Apples and Oranges – One Junos OS Across All Platforms?

Junos: The Power of One

One of Juniper’s long term marketing messages has been the concept of “One OS” across all platforms – i.e. whether you log into an SRX, EX or MX (for example), it’s still the Junos you know and love. Checking the Juniper website, I found that this claim is still made:

Junos is one system, designed to completely rethink the way the network works.

– One operating system: Reduces time and effort to plan, deploy, and operate network infrastructure.

I’m not so sure that’s true any more, so let me explain why.

I Blame My EX

With the EX series, Juniper went after the Enterprise Switching market for the first time in a big way. Before that, Juniper were largely known primarily as a routing vendor, beloved of many service providers for sure, but with limited enterprise penetration. So the EX was a very important step for a company keen to grow out of the somewhat limited market in which it had been established. But this presented a problem I guess – how to configure the switching functionality?

A Road Well Travelled

Interestingly Cisco IOS users have been through a similar situation over the years where Cisco made a move to offer switching functionality through the IOS interface, where before their Ethernet switches had been menu driven, or ran CatOS. Predictably perhaps it was a bit of a bumpy ride, but ultimately things settled down and we got used to using “Native IOS” on Catalyst switches. However, if you’ve ever had to configure bridging on a classic IOS router, for example, you’ll know that it’s a very different experience than it is to configuring switching on a Catalyst 6500. There’s a difference between a router with switching commands rather clumsily bolted on top, and a switch with IP bolted on top.

Pobody’s Nerfect

So this is where Juniper’s “One OS” claim goes somewhere hot in a handbasket. There are effectively multiple Junos trains depending on your platform of choice. In my case I’m interested in what I’m working with, which are:

– EX: Focused on Ethernet switching
– MX: Routers with strong switching capability
– SRX: Routers with strong switching capability and firewall capabilities

As a result, the Junos configurations start to smell an awful lot like classic IOS versus a switching IOS. Configuring and monitoring layer 2 on a EX is different to doing so on the MX and SRX. I’m going to casually put aside the firewall part of the SRX, and just look at configuring VLANs, Layer 3 virtual VLAN interfaces and similar. Comparing EX with MX/SRX:

EXMX/SRX

How about looking at the vlan membership?

EXMX/SRX

Note that on the EX you can use either the vlan number or its name, where on the MX/SRX you can only use the name, though thankfully it is not case sensitive (the bridge domain in this case could be named VLAN-101 and it still matches). To me if you’re using MX/SRX this makes a strong case for a consistent naming convention rather than using more helpful names like “finance” and similar, unless your’e really good at remembering which name maps to which number.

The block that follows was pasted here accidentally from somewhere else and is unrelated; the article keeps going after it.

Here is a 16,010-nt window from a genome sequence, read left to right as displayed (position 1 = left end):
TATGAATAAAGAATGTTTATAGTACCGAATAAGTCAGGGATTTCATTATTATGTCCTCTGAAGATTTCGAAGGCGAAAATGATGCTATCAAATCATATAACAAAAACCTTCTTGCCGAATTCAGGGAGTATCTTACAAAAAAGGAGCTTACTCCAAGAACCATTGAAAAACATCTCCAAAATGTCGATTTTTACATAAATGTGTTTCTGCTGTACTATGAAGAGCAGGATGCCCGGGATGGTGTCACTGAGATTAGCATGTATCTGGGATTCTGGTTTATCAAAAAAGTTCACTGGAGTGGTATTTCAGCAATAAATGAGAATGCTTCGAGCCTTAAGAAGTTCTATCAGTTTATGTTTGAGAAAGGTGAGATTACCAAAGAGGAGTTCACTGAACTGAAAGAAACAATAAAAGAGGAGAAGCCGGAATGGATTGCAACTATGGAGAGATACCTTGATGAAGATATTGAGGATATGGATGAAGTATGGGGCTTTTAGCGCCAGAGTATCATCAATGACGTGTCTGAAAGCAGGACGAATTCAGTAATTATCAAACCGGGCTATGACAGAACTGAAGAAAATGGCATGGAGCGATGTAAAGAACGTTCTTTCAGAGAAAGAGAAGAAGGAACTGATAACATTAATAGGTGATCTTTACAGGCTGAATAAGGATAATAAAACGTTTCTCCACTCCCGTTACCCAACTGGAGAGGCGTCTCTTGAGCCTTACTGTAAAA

Then let’s take a look at the bridging table:

EXMX/SRX

The EX allows a name or vlan tag. This time the MX/SRX will accept either, so long as you use different keywords, and this time the vlan name is case sensitive, so while “vlan-101” might work to view the bridge domain VLAN-101, it would show nothing when you view the mac-table.

Bonus points for Junos here: no error messages are generated when you specify a non-existent vlan name or number on the MX/SRX, for either command above.

These commands were checked on MX/SRX running 11.4R7.5, and EX running 12.2R2.4.

Pain In My SRX

I know; it seems unreasonable to be so demanding as to point out the totally different configuration styles, but the inconsistency drives me mad. I’m in an environment where we have a mixture of MX, EX and SRX hardware. I hate that I have to think about what kind of hardware I just logged into before I can type certain commands; it just makes things unnecessarily difficult. I’m sure that there’s a great underlying reason for it too, but I can’t help feeling it would be worth making the change to a single configuration style across all three platforms if possible. You know, “One OS”. Jumping between these platforms is, as the title suggests, like comparing apples with oranges.

Am I out of line to be annoyed by this? Am I the only one that is driven crazy?

John Says

Fix it! Could we possibly have one configuration style across these popular platforms? This makes support a freaking nightmare, let alone when you have inconsistencies with case-sensitivity and a lack of error messages added to the fun. Junos in general is great, and they’ve managed to keep much of the configuration consistent between platforms, but things like this make Junos seem very fragmented, and that’s a bad thing in my opinion.

In other news, supporting a mixture of IOS and NXOS is equally frustrating. Weather is next.

 

Addendum:

The video below is absolutely hilarious; it’s from 2009 and if I had to take a guess, I would suspect that its creation was funded by a large competitor whose name may rhyme with Schmisco; but that’s pure speculation of course.

Despite the apparent bias, it does rather drill the point home doesn’t it?

2 Comments on Apples and Oranges – One Junos OS Across All Platforms?

    • I will indeed! I note that the documentation mentions QFX and EX series; are you saying that this will be coming to MX, SRX as well then? Very cool news if so, and thank you!

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